Joseph, to whom she was engaged, was a righteous man and did not want to disgrace her publicly, so he decided to break the engagement quietly. [Matthew 1:19 (NLT)]
Yesterday’s devotion about Mary made me wonder about Joseph. Other than having the right lineage, why did God chose this carpenter to raise His one and only Son? Mary and Joseph were betrothed and engagement in 1st century Palestine was a serious commitment. A legally binding relationship, betrothal usually lasted ten to twelve months. Although the bride continued to live at home and the couple did not have marital relations, their engagement ended only through death or a divorce-like proceeding.
We have no idea when or how Mary told Joseph she was pregnant. Having gone to stay with Elizabeth just a few days after the annunciation, we assume she told him of her pregnancy after returning to Nazareth. The conversation couldn’t have been pleasant. We’re never told that Joseph was angry but it’s hard to think he wasn’t upset and perplexed by this turn of events. His fiancée went away for three months and returned pregnant! No matter how Mary explained it, there was no way she could prove its truth. Her story made no sense so Joseph assumed Mary had been unfaithful to him.
Betrothal was a sacred relationship and the law required a man to divorce an unfaithful fiancée. Joseph was a righteous man, a man who abided by the law; he was obligated to end the engagement by divorcing Mary. Although the Torah demanded stoning an adulterous woman, people couldn’t be executed without Roman permission. Instead, Jewish tradition called for any divorce on adulterous grounds to take place publicly. Mary would have stood in the public square to answer questions about her unfaithfulness while the townspeople watched and judged. Making Mary’s pregnancy public knowledge would have been a fitting punishment for her suspected betrayal, preserved Joseph’s reputation as a righteous man, and freed him of any responsibility for Mary’s child.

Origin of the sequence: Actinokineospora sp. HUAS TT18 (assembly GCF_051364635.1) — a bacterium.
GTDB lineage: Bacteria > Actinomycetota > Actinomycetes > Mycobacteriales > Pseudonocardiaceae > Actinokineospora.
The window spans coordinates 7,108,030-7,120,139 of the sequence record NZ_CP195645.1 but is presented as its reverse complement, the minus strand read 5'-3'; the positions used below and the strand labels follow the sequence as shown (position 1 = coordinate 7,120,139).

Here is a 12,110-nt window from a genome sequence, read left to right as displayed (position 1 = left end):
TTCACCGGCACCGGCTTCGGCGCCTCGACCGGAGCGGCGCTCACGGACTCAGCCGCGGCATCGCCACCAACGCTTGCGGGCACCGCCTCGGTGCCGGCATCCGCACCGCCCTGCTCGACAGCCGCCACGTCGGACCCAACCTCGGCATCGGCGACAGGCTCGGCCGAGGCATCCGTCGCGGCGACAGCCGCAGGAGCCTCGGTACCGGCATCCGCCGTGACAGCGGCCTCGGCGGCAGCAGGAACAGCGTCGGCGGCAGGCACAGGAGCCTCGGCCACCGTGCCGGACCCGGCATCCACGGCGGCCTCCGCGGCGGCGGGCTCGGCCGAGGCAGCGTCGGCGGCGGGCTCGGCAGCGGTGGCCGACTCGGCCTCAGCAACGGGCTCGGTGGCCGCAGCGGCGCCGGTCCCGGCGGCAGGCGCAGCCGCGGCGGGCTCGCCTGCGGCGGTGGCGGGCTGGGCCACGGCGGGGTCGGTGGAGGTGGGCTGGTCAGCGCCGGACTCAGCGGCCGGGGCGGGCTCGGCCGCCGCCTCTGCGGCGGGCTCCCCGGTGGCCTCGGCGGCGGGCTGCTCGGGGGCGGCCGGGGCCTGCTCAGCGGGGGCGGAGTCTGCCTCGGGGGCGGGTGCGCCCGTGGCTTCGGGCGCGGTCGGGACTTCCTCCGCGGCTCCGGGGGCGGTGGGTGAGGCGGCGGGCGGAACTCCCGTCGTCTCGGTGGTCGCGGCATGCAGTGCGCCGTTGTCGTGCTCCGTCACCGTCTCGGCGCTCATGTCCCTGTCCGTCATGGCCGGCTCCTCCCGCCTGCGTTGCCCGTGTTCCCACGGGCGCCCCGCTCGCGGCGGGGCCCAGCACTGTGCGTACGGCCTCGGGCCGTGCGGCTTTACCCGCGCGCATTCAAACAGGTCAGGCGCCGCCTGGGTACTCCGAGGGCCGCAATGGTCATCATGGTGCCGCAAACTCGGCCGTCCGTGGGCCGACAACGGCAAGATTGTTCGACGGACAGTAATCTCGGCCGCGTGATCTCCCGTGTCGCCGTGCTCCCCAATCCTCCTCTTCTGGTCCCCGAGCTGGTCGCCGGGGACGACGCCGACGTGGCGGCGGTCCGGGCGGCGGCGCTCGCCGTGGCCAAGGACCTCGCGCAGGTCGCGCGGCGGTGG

It would have been easy for Joseph to wreak revenge on his unfaithful bride, but he didn’t. While he wanted to do the right thing, which was divorce the woman he believed adulterous, he wanted to do it so that she wouldn’t suffer. Joseph decided on a “writ of divorcement” which could be done quietly in the presence of a few witnesses. The equivalent of “irreconcilable differences” or no-fault divorce, it would have allowed Mary the freedom to marry someone else. Once her pregnancy became public knowledge, however, Joseph’s reputation would suffer since he would be suspected of being the father. Nevertheless, because he loved Mary more than he wanted revenge or people’s respect, Joseph put her needs first.
Not a rash man, Joseph took no action immediately. While considering his plan of action, an angel appeared to him and reaffirmed Mary’s story that the child she was carrying was conceived by the Holy Spirit. Joseph now had a third option: marry the girl! But, by marrying her, Joseph assumed responsibility for the pregnancy, shared in Mary’s shame, gave the village fodder for gossip, became the legal father of Jesus, and accepted responsibility for a child who wasn’t his.
Although we don’t know much about Joseph, we know all we need to know: he was a man of integrity who valued God more than other people’s opinions of him. In spite of the consequences, he immediately obeyed God and took Mary as his wife. What kind of man was Joseph? A godly man is my answer. He displayed the character of God we find in Exodus 34 when the Lord passed in front of Moses: “merciful and gracious, slow to anger, and abounding in steadfast love and faithfulness.” That’s the sort of man God chose to act as father to his boy!